Kher wouldn’t have envisaged her current life even some years ago, when she was struggling to find a college that would let her study mining engineering, a discipline that was considered too challenging for women. When she graduated from the Government Engineering College in Bhuj in 2012, she was part of the first batch of graduates that included women.
Kher’s story is resonant across shopfloors of manufacturing companies in India where women have begun to trickle in only in the last decade or so. Prior to that, shopfloors were out of bounds for young women graduates partly by convention—because of the nature of work involved (heavy lifting, welding etc)—and partly by a culture of a loud, abrasive all-boys’ club, perhaps best reflected in the insolence of Stanley Kowalski, the Polish worker played by Marlon Brando in the 1951 classic A Streetcar Named Desire.
This exclusivity most famously came to the fore in a recruitment advertisement published by Telco in 1974 for a junior engineer, with a prominent disclaimer ‘Lady candidates need not apply’, to which a gold-medallist engineering graduate from Hubli shot off a letter to JRD Tata lecturing him on gender equality. That graduate later received an interview call, and when the panel told her that despite her impressive résumé, she should rather angle for a research job, she shot back and told them that women had to start somewhere, else they would never work on the factory floor.
That this spunky woman was Sudha Murty, chairman of Infosys Foundation and the one who provided her husband NR Narayana Murthy with the seed capital to start software behemoth Infosys, didn’t change the reality for women through the 1970s, ’80s and ’90s.
Because most workspaces in core manufacturing industries kept women out, their infrastructure was also male-centric, with the absence of basic amenities such as separate toilets. Nemichandra, who had to go on field visits to far-flung armed forces bases for weapons or flight trials, remembers taking printouts with the ‘Ladies’ sign and sticking them on toilet doors for privacy.
Despite such odds, women have begun to infiltrate factories and are even occupying supervisory positions. Fifteen years ago, Roopa Chandran was the first woman to join the Light Combat Aircraft shopfloor at HAL; now there are at least 50. The workforce at L&T’s plant in Hazira, Gujarat, had less than 1 percent of women a decade ago; the number is up to 4 percent now. Tata Motors has about 1,800 women employees on shopfloors across India, about 5 percent of the factory workforce. In Tata Steel, it’s 4 percent. Mahindra & Mahindra hires about 130 to 140 women engineering graduates every year, earmarking 33 percent slots for women, while the transaxles for its Alfa three-wheeler are made entirely by women at its Hardwar plant. Even in smaller companies like Coimbatore-based Ampere Vehicles, 11 of the 23 workers on the factory floor are women.
The increase in numbers can mostly be attributed to the intrepid breed led by the likes of Nemichandra, Kher and Rajni Kushwah, a project manager at L&T’s Hazira plant, among others, who insisted they be placed on the factory floor. Kushwah, who was the first woman to join her shop at the multi-facility Hazira campus in 2006, says, “During your four-year engineering course, you learn a lot from the books. But if you don’t work hands-on and pass through the shop floor, you will actually not learn anything.”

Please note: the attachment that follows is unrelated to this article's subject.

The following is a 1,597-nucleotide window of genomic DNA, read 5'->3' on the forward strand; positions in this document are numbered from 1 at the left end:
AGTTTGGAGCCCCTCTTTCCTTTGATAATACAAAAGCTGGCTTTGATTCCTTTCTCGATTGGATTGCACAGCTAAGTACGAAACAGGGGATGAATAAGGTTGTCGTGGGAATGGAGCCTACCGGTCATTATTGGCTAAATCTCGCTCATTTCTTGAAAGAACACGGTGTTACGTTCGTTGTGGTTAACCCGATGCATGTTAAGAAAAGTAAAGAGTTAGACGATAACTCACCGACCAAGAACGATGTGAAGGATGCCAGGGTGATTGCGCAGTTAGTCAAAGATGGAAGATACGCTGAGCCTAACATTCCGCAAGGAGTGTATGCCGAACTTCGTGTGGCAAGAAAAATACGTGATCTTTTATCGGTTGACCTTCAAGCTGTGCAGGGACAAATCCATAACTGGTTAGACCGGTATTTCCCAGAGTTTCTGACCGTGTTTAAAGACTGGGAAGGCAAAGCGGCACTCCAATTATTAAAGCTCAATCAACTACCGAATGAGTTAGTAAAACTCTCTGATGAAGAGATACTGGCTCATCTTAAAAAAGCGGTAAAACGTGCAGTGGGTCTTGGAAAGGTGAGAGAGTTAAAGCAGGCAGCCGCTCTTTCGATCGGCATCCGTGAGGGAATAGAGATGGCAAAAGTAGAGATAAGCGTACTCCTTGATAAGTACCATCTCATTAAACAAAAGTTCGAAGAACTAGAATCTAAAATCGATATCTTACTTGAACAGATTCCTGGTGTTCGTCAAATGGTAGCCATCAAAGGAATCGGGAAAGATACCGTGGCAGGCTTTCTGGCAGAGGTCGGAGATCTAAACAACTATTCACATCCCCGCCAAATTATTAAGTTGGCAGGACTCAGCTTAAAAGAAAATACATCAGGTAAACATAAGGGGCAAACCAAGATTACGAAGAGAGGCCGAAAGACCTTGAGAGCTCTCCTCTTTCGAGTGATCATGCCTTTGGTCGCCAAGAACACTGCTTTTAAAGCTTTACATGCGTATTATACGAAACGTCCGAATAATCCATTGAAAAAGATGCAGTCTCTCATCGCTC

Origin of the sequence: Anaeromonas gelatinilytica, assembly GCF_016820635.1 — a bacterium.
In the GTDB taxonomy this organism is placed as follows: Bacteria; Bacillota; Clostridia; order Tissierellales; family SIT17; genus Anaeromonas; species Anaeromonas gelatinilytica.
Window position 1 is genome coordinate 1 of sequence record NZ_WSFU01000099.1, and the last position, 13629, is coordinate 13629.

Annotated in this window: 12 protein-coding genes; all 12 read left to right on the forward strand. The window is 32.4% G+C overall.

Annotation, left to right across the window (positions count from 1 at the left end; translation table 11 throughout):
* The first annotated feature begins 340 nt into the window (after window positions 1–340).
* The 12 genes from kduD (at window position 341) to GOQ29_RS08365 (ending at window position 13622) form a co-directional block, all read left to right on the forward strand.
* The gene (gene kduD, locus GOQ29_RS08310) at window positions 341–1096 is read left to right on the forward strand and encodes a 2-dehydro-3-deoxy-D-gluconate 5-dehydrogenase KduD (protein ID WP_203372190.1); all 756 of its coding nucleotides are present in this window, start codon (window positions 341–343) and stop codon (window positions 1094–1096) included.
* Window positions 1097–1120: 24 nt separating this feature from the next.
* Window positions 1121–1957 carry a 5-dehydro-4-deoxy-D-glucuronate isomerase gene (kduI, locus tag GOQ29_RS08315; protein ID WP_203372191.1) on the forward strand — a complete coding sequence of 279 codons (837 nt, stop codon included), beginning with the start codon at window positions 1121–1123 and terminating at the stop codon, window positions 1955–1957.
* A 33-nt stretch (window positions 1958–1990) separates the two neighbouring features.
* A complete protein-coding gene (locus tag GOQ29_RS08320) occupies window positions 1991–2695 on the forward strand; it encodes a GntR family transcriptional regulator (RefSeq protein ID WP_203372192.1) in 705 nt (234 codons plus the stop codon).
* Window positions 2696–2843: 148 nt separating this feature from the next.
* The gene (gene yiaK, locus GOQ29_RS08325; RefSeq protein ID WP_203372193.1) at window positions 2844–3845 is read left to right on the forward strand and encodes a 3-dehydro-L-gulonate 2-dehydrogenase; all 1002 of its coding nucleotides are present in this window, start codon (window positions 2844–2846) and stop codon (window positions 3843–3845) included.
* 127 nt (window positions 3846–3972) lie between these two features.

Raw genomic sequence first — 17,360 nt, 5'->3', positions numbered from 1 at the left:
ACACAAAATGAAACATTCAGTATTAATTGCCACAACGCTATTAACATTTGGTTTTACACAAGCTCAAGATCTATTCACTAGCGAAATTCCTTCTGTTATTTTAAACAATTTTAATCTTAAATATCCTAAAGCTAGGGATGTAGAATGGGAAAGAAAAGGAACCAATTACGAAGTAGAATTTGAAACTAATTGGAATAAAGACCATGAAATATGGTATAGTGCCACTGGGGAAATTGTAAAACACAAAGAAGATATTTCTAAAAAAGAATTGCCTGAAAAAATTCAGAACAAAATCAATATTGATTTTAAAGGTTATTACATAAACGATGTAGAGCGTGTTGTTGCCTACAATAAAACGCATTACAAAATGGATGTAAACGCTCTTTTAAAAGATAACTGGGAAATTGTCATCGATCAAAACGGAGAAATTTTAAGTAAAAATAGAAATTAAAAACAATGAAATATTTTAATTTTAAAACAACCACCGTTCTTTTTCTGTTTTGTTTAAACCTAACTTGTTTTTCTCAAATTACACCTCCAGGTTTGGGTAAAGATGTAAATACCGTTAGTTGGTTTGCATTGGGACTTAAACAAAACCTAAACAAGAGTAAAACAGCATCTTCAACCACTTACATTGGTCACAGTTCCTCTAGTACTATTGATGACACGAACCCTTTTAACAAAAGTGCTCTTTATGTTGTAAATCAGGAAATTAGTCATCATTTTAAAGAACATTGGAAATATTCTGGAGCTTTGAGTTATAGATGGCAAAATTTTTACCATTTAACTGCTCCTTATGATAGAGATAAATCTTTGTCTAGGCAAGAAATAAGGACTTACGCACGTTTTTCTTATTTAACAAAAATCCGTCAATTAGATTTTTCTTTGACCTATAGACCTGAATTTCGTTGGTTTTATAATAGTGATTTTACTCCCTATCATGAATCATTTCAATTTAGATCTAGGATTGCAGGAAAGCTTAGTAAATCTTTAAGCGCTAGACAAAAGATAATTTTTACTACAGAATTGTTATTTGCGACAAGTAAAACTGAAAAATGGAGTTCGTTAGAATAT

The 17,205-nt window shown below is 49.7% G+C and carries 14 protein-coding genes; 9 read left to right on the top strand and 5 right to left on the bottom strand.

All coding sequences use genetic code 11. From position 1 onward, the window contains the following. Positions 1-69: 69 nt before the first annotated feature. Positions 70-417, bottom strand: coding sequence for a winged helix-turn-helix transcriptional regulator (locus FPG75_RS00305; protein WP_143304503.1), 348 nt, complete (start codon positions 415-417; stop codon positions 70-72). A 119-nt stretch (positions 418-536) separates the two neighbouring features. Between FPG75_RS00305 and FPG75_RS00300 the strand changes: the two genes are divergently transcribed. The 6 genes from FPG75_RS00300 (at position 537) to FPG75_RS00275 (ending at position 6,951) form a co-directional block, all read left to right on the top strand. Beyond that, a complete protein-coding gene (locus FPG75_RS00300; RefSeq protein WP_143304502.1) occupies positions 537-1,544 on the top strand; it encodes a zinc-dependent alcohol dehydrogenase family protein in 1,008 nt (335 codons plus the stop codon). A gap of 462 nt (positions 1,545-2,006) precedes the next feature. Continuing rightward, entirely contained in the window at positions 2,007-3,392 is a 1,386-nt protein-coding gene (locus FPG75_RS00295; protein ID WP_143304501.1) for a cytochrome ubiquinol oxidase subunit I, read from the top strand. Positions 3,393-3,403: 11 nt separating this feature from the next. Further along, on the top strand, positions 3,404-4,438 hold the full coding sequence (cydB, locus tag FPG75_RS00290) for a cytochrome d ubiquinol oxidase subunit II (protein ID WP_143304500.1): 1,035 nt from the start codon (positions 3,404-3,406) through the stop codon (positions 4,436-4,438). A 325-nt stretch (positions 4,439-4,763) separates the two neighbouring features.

While positive intent has pushed women to the fore, their advent has also coincided with a growing awareness among top manufacturing companies about the need for women on shopfloors. Not just to add up numbers, but to make it more inclusive and yet, as Anuradha Das, general manager, HR, Tata Motors, passenger vehicle business unit, Pune, puts it, “be high on business results”. In 2014, the plant selected five women from around Pune under the Tata LEAD initiative, launched by the group chairman with gender diversity as the first area of focus, skilled them and put them on the assembly line. The experiment yielded such encouraging results that the company started to recruit more girls to introduce NEEM (National Employability Enhancement Mission, the skill enhancement mission launched by the Prime Minister) and converted the door line and the Trim II line into an all-girls’ force.
“Both the men on the line and the girls were apprehensive initially. So we trained them, in our training centre classrooms for a month where they were taught fundamental skills like tightening a screw, riveting, feeding the bolt etc. We also made them do a lot of exercises and yoga to enhance dexterity and physical strength. This was followed by a month of training on shopfloors. The senior team members were involved in training and mentoring the girls there. This was a game changer,” says Das.
Elsewhere, Tata Steel, launched initiatives like Women of Mettle, scholarships for young women from technical schools to join the company, and Tejaswini, a programme to train unskilled women to take up heavy machinery work, transforming non-technical staff like P Gyaneswari and Asha Hansda into operators of ambulances and dumpers, respectively.